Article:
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Restaurant Energy Prices

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Discover whether you could be saving on what you pay for your restaurant’s energy and compare business gas and electricity prices. See the best deals from UK suppliers with Business Energy Comparison.

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Resturant Energy Efficiency Tips

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All businesses in the UK are being impacted by the global increase in energy prices. The hospitality sector is feeling the impact more than most. This is due to the energy-intensive nature of hospitality businesses.

Fortunately, there are many ways in which restaurants can save money on their utility bills.

We’re going to take a look at some of the best ways that you can reduce energy wastage in your restaurant. We’ll also examine where most energy consumption occurs in restaurants and how you can estimate the cost of your bills.

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Energy consumption varies widely depending on several different factors. Different-sized hospitality businesses use differing amounts of energy. For example, a small cafe will most likely use less gas and electricity than a big restaurant.

However, energy bills usually account for between 4% to 6% of the operating costs of hospitality businesses. The Carbon Trust established these business energy figures. They also state that the catering industry in Britain uses around 20,600 million kWh of energy every year.

The Carbon Trust also has figures on the lack of energy efficiency measures in most restaurants. It estimates that in many kitchens, only about 40% of energy consumption is used for preparing and storing food. The remaining 60% is wasted and dispersed into the kitchen as heat.

The amount of energy used to produce a meal also varies depending on the type of catering business. Again, the Carbon Trust has useful figures related to this.

They state that the energy costs of producing a meal in a snack bar are 5p per meal. In a steakhouse, this goes up to 22p per meal, and in a hotel restaurant, it’s 45p per meal.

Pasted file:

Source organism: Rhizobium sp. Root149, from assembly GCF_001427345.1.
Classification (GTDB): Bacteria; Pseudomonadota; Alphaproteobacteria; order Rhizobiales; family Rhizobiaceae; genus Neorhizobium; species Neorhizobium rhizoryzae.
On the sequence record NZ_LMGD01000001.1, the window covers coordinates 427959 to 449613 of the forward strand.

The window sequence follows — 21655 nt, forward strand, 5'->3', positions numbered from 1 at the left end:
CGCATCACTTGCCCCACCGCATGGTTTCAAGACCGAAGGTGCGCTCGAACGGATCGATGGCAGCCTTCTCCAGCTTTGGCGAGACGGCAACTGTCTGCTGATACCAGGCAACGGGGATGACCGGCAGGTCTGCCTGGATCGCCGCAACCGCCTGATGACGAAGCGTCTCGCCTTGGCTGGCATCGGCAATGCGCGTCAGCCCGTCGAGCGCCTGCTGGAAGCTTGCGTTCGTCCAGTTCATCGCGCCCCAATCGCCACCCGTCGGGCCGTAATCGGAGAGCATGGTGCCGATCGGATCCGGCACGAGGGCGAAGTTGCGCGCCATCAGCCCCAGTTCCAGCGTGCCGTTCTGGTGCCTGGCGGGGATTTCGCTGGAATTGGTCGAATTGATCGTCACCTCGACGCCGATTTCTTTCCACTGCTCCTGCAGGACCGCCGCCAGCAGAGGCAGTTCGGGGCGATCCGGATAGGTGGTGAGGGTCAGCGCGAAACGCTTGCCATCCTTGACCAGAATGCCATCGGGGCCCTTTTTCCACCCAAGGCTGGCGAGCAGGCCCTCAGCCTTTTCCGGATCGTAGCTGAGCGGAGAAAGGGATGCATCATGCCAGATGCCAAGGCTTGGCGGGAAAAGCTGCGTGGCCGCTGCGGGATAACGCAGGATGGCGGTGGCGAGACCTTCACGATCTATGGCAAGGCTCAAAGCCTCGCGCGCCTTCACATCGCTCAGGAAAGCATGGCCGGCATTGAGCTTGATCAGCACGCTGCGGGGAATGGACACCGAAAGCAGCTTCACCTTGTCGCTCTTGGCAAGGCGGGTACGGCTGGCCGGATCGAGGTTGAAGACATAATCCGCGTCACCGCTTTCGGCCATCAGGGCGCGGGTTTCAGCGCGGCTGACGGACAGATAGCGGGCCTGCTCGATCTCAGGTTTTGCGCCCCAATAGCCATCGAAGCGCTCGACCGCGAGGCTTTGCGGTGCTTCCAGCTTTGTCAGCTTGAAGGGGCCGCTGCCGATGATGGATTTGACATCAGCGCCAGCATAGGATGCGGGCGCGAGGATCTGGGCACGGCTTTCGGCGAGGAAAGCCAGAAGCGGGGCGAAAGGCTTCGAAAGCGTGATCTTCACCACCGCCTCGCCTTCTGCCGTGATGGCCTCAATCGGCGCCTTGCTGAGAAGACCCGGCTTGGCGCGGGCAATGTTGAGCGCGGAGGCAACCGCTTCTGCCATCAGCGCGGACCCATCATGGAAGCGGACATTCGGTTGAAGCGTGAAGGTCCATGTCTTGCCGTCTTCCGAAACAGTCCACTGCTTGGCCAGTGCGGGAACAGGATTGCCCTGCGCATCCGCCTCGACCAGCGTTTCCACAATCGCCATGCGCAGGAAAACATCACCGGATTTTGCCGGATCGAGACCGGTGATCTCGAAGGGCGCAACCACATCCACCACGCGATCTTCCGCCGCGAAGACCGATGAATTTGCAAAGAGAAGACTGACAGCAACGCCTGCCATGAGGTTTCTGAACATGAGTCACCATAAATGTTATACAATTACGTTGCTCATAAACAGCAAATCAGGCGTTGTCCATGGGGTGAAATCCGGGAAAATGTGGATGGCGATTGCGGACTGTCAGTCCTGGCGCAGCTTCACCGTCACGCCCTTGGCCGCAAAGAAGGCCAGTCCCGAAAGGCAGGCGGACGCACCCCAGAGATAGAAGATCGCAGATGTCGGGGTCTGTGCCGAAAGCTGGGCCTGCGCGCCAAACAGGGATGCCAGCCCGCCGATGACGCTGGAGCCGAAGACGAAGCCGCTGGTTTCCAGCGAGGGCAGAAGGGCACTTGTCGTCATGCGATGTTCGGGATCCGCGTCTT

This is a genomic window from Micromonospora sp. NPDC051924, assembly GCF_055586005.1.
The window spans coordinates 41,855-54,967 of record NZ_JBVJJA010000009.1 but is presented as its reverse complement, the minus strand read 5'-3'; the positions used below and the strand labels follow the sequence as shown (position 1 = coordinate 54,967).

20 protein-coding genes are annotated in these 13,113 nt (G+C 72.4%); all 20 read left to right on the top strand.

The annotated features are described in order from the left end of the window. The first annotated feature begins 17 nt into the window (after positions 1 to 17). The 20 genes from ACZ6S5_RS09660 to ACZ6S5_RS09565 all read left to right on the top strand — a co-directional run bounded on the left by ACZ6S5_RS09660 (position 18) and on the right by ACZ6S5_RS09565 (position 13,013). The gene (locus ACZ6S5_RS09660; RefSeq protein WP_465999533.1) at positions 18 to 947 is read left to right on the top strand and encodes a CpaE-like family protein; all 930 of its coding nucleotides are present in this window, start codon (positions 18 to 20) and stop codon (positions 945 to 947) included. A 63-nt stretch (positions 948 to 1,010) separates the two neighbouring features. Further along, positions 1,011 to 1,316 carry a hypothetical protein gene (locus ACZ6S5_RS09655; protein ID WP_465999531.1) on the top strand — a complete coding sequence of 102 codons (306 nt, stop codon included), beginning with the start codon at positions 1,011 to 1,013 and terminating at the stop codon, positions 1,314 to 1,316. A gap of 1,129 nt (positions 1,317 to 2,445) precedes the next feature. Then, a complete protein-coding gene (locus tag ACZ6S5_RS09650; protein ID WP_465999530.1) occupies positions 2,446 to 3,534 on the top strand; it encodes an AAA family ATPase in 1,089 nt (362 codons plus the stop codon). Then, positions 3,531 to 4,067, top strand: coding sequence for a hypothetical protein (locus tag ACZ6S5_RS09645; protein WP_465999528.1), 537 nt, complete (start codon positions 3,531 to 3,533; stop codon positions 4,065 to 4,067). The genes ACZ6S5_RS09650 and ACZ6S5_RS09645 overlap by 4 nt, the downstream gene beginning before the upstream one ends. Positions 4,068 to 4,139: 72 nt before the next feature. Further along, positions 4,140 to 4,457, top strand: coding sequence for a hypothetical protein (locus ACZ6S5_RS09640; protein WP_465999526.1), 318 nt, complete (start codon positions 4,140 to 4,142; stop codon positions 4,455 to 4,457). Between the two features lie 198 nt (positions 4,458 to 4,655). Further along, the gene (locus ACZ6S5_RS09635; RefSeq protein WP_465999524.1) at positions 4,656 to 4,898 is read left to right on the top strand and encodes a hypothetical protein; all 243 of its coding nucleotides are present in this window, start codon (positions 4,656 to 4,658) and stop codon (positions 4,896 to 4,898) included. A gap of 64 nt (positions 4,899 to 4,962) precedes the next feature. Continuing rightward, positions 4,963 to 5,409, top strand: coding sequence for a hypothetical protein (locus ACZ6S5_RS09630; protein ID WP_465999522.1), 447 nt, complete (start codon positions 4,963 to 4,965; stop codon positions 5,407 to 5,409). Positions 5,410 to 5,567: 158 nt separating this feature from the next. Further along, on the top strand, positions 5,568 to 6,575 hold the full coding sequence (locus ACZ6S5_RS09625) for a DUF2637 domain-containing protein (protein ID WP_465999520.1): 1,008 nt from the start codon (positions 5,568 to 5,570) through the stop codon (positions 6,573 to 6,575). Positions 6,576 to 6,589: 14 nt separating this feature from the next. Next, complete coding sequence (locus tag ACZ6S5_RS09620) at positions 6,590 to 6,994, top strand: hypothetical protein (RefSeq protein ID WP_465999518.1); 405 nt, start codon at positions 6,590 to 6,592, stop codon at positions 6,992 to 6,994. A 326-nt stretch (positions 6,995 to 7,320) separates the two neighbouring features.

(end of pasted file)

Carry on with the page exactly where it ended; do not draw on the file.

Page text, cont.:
Design Elements

How Much Electricity Does A Restaurant Use?

There are several factors that influence how much energy a restaurant uses. The amount of electricity used depends on the restaurant’s equipment, its size, and the energy efficiency measures in place.

On average, a small business in the catering industry uses between 15,000 kWh and 25,000 kWh of electricity in a year. A medium-sized business uses between 30,000 kWh and 50,000 kWh of electricity in a year. Still, this is just an average, and many busy restaurants use much more than this.

Clearly, larger hospitality businesses use more electricity in a year than smaller ones. This means that their electricity prices are higher than smaller businesses.

The ‘International Journal of Low-Carbon Technologies’ published a study of 14 pub-restaurants in the UK. It revealed several statistics about the energy consumption in these businesses.

On average, these businesses use 70 kWh of electricity for refrigeration each day. They also used 37 kWh of electricity for their grills and 35 kWh for their combination ovens each day.

It’s not hard to see how business electricity bills can start to mount up with statistics like these.

How much does business electricity cost?

It’s not a question that can be answered definitively – and that’s because every business is different. The cost of your bill is dependent on how much electricity your business uses. We’ve put together a useful table detailing how much the average business could expect to pay based on current market prices.

Business Size

Electricity Unit Price Per kWh

Electricity Daily Standing Charge

Annual Cost

Micro Business
£4,836 (based on annual usage of 10,000 kWh)
Small Business
£8,565 (based on annual usage of 20,000 kWh)
Medium Business
£14,214 (based on annual usage of 40,000 kWh)
Large Business
£20,359 (based on annual usage of 55,000 kWh)

Disclaimer: Due to volatility within the energy market, prices can change on an hourly basis meaning that the prices you’re quoted are different from the averages shown. Prices may also vary according to your meter type and business location.

How Much Gas Does A Restaurant Use?

Most businesses in the UK use gas to power their water heating and central heating. This alone accounts for a high percentage of energy consumption. Hospitality businesses also use gas for cooking which increases their gas consumption even more.